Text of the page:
The best use of hashtags on Instagram is to participate in hashtag games like #tbt and #MondayBlues. Both can make your Instagram posting very consistent (e.g., you have a theme for every day of the week) and increase your following and interactions.) In my experience, people are very willing to click these specific hashtags to see the photos of other participants.
Location-based hashtags also work very well for Instagram. I use both abbreviated and full location names (#la and #losangeles, for instance).
Instagram search results are sorted by “most recent”.
Use Websta to track hot hashtags on Instagram.
The only official rule for Google Plus hashtag character support is “no spaces”. However, you may have trouble using any characters (which are not letters, numbers or underscore) because Google Plus will attempt to drop them from the linked part of the hashtag.
There’s no way to make a hashtag with numbers only (e.g., #2015).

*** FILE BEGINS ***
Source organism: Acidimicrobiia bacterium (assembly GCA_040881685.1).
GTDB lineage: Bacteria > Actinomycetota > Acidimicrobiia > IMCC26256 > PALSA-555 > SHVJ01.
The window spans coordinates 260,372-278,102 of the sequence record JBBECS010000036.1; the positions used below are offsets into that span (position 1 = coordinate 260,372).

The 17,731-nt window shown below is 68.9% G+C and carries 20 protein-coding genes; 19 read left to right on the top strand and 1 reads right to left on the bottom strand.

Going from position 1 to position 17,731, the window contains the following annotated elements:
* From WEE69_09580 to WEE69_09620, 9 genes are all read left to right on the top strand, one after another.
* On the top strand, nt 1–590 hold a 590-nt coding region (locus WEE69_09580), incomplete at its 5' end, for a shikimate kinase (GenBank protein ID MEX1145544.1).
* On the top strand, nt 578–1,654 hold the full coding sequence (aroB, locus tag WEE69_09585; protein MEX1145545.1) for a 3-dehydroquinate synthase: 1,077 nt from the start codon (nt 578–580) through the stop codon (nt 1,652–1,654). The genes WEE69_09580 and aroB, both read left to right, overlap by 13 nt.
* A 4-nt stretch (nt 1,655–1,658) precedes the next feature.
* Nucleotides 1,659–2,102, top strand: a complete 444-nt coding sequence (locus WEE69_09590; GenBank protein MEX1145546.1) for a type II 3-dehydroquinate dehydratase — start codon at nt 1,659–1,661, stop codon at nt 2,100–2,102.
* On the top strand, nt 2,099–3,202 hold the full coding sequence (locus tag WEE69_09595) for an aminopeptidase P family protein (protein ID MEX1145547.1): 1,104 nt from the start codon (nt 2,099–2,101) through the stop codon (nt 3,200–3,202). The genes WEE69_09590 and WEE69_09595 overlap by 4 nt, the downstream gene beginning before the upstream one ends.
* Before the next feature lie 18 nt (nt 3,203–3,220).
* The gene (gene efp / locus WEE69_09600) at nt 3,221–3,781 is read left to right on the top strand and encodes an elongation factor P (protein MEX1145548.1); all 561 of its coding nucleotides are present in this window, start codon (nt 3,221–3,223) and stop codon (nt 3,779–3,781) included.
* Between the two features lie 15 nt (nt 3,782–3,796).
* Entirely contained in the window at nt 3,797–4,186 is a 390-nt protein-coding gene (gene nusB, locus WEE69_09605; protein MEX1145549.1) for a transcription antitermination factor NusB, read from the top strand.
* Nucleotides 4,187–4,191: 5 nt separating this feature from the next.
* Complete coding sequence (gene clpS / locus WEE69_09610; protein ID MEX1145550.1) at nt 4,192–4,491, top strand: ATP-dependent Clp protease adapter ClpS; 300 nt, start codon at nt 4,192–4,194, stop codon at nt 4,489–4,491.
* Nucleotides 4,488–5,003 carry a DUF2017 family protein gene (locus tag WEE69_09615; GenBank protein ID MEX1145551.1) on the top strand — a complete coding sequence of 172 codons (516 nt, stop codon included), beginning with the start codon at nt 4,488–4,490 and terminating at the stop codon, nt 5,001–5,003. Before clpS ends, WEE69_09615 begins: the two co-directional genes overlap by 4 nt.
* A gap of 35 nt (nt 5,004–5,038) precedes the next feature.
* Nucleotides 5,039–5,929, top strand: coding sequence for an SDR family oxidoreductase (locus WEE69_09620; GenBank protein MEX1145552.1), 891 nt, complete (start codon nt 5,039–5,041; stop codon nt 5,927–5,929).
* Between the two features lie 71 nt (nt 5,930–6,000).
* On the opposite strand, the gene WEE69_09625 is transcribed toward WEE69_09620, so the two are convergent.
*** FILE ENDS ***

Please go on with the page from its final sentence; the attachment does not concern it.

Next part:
Google Plus has perceived hashtags differently from the very start. Instead of letting users organize and monitor their conversations, Google Plus hashtags allow for greater exploration of the platform, by Google and users.
This explains why Google Plus updates are auto-hashtagged, meaning that they are added automatically by Google when the topic is clearly discerned.
There are no known limits to the number of hashtags you can add to Google Plus posts.
Google Plus hashtags seem to work great for exposing your updates to a wider range of people. I haven’t found any research to back this up, but I’ve personally seen them work this way. Any time I use hashtags on Google Plus, I see more people outside of my extended circles like and comment on my content:
Unlike Twitter and Instagram, “specific” hashtags (e.g., games, events, and locations) don’t seem to work well on Google Plus. Instead, I try to let Google understand what my update is about by using descriptive hashtags (e.g., #marketingtips).
Google Plus hashtag search results seem to be ranked by popularity. Moreover, search results are powered by “related” hashtags. Sometimes the result will even miss your initial search term.